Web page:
This book is well worth the read. I expected to enjoy the transatlantic flight story and was unsure if that would be enough to draw me into the complete book, but as it turned out the rest of the book exceeded my expectations for the flight story. ( )
  evil_cyclist | Mar 16, 2020 |
It almost feels wrong to give so many 5-star reviews lately, but books like this reinforce my love for reading. ( )
  bcpeterson727 | Dec 4, 2019 |
Showing 1-5 of 159 (next | show all)
"But a book as ambitious and wide-ranging as this is bound to be a little inconsistent, and its strengths far outweigh its weaknesses."
added by bookfitz | editNew York Times, Erica Wagner (Jun 20, 2013)
 
"His new novel, TransAtlantic, likewise dramatises Irish-American encounters, and once again features elements of nonfiction, and a gravity-defying central metaphor."
added by bookfitz | editThe Guardian, Theo Tait (Jun 1, 2013)
 
Amazon Best Book of the Month, June 2013: McCann’s stunning sixth novel is a brilliant tribute to his loamy, lyrical and complicated Irish homeland, and an ode to the ties that, across time and space, bind Ireland and America. The book begins with three transatlantic crossings, each a novella within a novel: Frederick Douglas’s 1845 visit to Ireland; the 1919 flight of British aviators Alcock and Brown; and former US senator George Mitchell’s 1998 attempt to mediate peace in Northern Ireland. ... The language is lush, urgent, chiseled and precise; sometimes languid, sometimes kinetic. At times, it reads like poetry, or a dream. Choppy sentences. Two-word declaratives. Arranged into stunning, jagged tableaux. Bleak, yet hopeful. ... The finale is a melancholy set piece that ties it all together... McCann reminds us that life is hard, and it is a wonder, and there is hope. --Neal Thompson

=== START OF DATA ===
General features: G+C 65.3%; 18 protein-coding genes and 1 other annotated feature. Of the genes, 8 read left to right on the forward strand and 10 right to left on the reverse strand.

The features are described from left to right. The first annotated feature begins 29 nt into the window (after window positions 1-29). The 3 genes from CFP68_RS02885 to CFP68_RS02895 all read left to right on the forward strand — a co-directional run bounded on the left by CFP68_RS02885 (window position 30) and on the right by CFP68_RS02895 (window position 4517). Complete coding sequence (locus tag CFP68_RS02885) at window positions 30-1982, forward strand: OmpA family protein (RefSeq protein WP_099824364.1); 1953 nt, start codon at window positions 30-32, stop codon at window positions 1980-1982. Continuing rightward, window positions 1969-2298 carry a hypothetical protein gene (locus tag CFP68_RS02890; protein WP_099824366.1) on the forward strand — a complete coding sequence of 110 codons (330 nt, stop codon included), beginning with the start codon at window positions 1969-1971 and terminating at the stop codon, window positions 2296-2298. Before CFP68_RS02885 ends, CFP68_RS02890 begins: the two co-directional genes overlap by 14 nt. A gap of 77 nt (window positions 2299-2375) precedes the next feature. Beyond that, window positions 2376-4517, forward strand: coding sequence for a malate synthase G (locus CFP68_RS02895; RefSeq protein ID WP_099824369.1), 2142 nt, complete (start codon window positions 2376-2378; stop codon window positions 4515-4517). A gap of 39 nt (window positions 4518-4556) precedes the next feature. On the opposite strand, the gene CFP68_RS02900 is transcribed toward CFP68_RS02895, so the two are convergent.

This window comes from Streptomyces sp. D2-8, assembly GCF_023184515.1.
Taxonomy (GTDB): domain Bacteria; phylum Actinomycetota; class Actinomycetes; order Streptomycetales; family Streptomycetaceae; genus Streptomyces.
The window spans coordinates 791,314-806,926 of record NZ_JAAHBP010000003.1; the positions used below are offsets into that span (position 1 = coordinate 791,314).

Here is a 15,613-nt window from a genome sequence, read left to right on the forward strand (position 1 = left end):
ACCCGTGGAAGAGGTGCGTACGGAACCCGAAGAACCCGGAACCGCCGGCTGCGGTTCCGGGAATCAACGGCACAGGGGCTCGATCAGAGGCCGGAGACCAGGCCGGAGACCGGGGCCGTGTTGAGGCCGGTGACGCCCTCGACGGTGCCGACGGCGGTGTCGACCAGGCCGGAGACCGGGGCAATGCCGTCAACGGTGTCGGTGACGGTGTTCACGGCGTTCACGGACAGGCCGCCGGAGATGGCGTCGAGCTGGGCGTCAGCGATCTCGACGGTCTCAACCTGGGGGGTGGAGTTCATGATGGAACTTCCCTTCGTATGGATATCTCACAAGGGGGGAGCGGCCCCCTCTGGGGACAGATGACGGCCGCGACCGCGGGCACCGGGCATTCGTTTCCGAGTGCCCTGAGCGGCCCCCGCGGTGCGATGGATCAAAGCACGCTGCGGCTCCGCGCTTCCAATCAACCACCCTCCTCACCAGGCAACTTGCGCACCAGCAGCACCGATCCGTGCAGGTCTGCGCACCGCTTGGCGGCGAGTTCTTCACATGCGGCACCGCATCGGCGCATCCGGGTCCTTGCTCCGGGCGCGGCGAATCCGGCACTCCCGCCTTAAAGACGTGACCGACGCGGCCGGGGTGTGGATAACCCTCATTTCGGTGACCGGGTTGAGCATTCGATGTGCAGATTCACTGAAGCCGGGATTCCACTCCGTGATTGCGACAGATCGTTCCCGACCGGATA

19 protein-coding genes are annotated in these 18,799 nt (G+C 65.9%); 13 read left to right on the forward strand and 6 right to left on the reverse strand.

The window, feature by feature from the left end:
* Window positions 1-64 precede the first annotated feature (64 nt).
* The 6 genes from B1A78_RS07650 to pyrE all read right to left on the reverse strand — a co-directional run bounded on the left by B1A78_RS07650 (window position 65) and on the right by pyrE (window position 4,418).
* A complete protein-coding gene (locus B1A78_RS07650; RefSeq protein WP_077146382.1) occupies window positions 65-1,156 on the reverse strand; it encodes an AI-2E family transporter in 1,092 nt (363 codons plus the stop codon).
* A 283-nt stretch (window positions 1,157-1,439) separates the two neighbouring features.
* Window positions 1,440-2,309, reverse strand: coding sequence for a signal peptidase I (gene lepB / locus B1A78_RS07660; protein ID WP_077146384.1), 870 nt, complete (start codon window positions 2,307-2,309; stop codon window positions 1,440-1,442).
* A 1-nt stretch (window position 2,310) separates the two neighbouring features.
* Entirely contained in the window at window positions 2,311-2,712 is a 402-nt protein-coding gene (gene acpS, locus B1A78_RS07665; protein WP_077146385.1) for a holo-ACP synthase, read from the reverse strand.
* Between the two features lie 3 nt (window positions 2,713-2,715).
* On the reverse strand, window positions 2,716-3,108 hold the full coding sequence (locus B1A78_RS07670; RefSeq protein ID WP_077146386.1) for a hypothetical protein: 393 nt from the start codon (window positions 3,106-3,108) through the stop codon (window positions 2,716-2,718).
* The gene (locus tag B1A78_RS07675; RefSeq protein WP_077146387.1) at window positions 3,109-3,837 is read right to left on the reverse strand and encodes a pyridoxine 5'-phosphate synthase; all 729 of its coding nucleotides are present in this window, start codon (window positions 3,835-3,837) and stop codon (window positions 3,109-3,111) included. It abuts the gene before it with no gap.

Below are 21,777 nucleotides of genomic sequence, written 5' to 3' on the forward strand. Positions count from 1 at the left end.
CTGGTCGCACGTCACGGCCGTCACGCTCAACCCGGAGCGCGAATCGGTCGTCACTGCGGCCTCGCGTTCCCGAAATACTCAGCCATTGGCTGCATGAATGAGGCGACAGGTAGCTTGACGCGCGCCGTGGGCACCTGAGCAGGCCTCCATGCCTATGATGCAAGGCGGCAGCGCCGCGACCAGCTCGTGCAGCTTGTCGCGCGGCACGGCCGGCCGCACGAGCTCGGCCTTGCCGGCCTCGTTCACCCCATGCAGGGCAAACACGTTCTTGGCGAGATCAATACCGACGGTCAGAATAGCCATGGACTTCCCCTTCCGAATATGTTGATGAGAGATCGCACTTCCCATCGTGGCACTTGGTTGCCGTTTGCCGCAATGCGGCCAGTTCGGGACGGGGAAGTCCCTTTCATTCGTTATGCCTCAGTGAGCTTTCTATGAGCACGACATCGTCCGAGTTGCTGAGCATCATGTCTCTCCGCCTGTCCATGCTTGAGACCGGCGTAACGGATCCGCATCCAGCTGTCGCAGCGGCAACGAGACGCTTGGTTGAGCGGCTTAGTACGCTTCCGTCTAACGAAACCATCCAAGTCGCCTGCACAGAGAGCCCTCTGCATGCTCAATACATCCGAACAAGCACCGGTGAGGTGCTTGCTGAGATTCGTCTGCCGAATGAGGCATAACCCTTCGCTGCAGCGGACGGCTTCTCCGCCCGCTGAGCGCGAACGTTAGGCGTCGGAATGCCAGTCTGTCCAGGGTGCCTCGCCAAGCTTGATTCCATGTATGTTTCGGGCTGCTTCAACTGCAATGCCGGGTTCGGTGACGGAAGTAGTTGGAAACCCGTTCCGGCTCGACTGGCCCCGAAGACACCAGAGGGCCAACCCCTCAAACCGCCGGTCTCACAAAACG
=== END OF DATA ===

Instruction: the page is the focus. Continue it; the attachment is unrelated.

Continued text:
added by JSWBooks | editAmazon.com, Neal Thompson (pay site) (Jun 1, 2013)
 
"A masterful and profoundly moving novel that employs exquisite language to explore the limits of language and the tricks of memory."
added by bookfitz | editKirkus Reviews (Apr 15, 2013)
 

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Epigraph
No history is mute. No matter howmuch they own
it, break it, and lie about it, human history refuses to
shut its mouth. Despite deafness and ignorance, the
time that was continues to tick inside the time that is.

-Eduardo Galeano
Dedication
This novel is dedicated to Loretta Brennan Glucksman.
For Allison, and Isabella too.
And, of course, for Brendan Bourke.
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The cottage sat at the edge of the lough.
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(Click to show. Warning: May contain spoilers.)
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A tale spanning 150 years and two continents reimagines the peace efforts of democracy champion Frederick Douglass, Senator George Mitchell and World War I airmen John Alcock and Teddy Brown through the experiences of four generations of women from a matriarchal clan. Newfoundland, 1919: Aviators Jack Alcock and Arthur Brown set course for Ireland as they attempt the first nonstop flight across the Atlantic Ocean. Dublin, 1845 and '46: On an international lecture tour in support of his subversive autobiography, Frederick Douglass finds the Irish people sympathetic to the abolitionist cause. New York, 1998: Leaving behind a young wife and newborn child, Senator George Mitchell departs for Belfast, to shepherd Northern Ireland's notoriously bitter and volatile peace talks to an uncertain conclusion. They each learn that even the most unassuming moments of grace have a way of rippling through time, space, and memory.